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I have a project on Arduino Uno, and I am making it from Eclipse. The AVR compiler gives me this:

avrdude: 24348 bytes of flash written avrdude: verifying flash memory against SunAngles.hex: avrdude: load data flash data from input file SunAngles.hex: avrdude: input file SunAngles.hex auto detected as Intel Hex avrdude: input file SunAngles.hex contains 24348 bytes avrdude: reading on-chip flash data:

Reading | ################################################## | 100% 3.45s

avrdude: verifying ... avrdude: 24348 bytes of flash verified

avrdude done. Thank you.

The serial monitor does not print anything. If I make the project to be 23999 bytes then the serial monitor works. I have checked Eclipse's serial monitor and Arduino IDE's Serial monitor. They have the same problem. At the site it says that Arduino Uno has 32 KB flash memory and that 0.5 KB is used for the bootloader. What is happening?

In another question someone says to use serial.print(F(something));, and they give a library for pgm. What should I do to solve this problem?

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1 Answer

Don't forget the small size of RAM, the 328's 2 KB. You may just be running out of RAM. I learned that when it runs out, it just kind of sits there. And to at first it really looked like a flash boundary problem. Just like your symptom.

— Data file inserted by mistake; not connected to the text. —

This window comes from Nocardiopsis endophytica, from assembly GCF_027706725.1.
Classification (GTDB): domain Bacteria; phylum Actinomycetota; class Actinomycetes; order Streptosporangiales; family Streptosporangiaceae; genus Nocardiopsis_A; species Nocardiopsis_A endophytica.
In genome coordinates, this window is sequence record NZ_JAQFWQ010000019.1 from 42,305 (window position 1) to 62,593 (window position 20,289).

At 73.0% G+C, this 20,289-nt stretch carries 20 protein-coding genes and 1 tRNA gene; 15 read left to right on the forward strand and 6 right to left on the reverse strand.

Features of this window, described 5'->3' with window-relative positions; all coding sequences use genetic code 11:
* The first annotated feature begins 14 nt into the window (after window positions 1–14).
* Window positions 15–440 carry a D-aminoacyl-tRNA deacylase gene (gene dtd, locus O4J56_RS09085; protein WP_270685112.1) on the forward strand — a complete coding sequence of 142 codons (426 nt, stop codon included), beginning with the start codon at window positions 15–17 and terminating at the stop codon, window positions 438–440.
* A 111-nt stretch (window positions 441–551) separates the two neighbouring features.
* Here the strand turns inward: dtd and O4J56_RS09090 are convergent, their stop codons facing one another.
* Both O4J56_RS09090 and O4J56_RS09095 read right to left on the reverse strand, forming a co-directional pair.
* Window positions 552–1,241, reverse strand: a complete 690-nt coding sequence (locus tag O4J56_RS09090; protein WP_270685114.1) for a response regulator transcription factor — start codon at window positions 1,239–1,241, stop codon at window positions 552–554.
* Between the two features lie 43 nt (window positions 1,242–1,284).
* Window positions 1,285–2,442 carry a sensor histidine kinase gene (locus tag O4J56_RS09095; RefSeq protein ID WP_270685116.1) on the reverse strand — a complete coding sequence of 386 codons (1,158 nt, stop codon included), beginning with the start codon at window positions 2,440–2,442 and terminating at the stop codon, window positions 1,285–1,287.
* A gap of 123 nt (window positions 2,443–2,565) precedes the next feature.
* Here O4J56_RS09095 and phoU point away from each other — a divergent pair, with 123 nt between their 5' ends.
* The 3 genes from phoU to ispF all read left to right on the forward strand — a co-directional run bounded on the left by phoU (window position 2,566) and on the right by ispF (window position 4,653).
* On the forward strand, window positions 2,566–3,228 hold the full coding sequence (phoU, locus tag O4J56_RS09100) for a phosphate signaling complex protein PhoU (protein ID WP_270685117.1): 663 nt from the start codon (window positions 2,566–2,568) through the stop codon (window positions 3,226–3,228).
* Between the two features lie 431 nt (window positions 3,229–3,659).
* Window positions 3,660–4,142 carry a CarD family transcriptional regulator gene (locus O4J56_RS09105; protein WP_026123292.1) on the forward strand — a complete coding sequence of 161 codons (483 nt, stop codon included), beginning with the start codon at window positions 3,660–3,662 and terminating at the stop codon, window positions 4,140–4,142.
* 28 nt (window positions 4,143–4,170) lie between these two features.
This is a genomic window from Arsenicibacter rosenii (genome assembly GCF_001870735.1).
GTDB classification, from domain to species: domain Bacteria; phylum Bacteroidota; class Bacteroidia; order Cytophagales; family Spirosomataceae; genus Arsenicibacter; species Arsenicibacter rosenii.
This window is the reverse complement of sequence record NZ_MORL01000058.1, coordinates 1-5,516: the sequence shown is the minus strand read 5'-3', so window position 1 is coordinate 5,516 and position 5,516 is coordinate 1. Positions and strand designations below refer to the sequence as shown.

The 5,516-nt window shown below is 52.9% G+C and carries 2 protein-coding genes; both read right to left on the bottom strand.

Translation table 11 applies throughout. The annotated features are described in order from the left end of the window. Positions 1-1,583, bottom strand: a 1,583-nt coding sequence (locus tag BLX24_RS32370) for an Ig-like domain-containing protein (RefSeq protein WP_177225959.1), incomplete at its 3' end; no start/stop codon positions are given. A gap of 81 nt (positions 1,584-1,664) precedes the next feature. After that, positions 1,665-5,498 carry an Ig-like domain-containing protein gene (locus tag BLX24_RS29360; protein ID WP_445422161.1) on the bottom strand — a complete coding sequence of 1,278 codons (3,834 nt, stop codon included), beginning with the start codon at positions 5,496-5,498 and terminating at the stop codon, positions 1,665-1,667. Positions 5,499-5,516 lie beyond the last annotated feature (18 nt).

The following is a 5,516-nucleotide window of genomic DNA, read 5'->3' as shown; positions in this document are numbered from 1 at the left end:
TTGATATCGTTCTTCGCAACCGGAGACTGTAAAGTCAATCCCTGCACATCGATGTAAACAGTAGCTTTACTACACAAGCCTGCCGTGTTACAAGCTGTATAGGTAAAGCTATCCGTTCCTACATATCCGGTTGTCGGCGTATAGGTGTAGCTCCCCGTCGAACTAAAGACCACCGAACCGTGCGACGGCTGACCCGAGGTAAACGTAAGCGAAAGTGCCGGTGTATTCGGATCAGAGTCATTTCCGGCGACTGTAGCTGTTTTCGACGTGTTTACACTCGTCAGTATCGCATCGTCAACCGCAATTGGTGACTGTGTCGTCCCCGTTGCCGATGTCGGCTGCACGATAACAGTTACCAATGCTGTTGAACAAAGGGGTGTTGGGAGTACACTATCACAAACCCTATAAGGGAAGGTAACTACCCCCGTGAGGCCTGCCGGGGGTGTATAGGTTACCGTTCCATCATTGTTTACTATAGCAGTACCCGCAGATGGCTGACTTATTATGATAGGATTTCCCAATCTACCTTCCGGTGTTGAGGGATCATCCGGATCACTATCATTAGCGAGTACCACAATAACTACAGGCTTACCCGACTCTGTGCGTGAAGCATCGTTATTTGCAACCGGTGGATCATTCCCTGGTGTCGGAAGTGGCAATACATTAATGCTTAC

I suggest reading the readme library to get the FreeRAM from this. It mentions how the "Serial.print" can consume both RAM and ROM.

I always now use

Serial.print(F("HELLO"));

versus

Serial.print("HELLO");

as it saves RAM, and this should be true for lcd.print. Where I always put a

Serial.println(freeMemory(), DEC);  // Print how much RAM is available.

in the beginning of the code, and pay attention. Noting that there needs to be room to run the actual code and recurse into it.

The F() is now stock in Arduino 1.0 and replaces the need for the library function getPSTR().

The latest Arduino IDE also indicates a very rough estimate of expected RAM usage. So there is a switch for that in avr-gcc. You may also want to try using the avr-gcc 4.7.0 rather than 4.3.2 (stock for Arduino), as it claims to be more optimizing.

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The MemoryFree library you link to doesn't take into account memory held in the free list. See updated version on playground.arduino.cc/Code/AvailableMemory –  Matthew Murdoch Feb 28 '13 at 22:13
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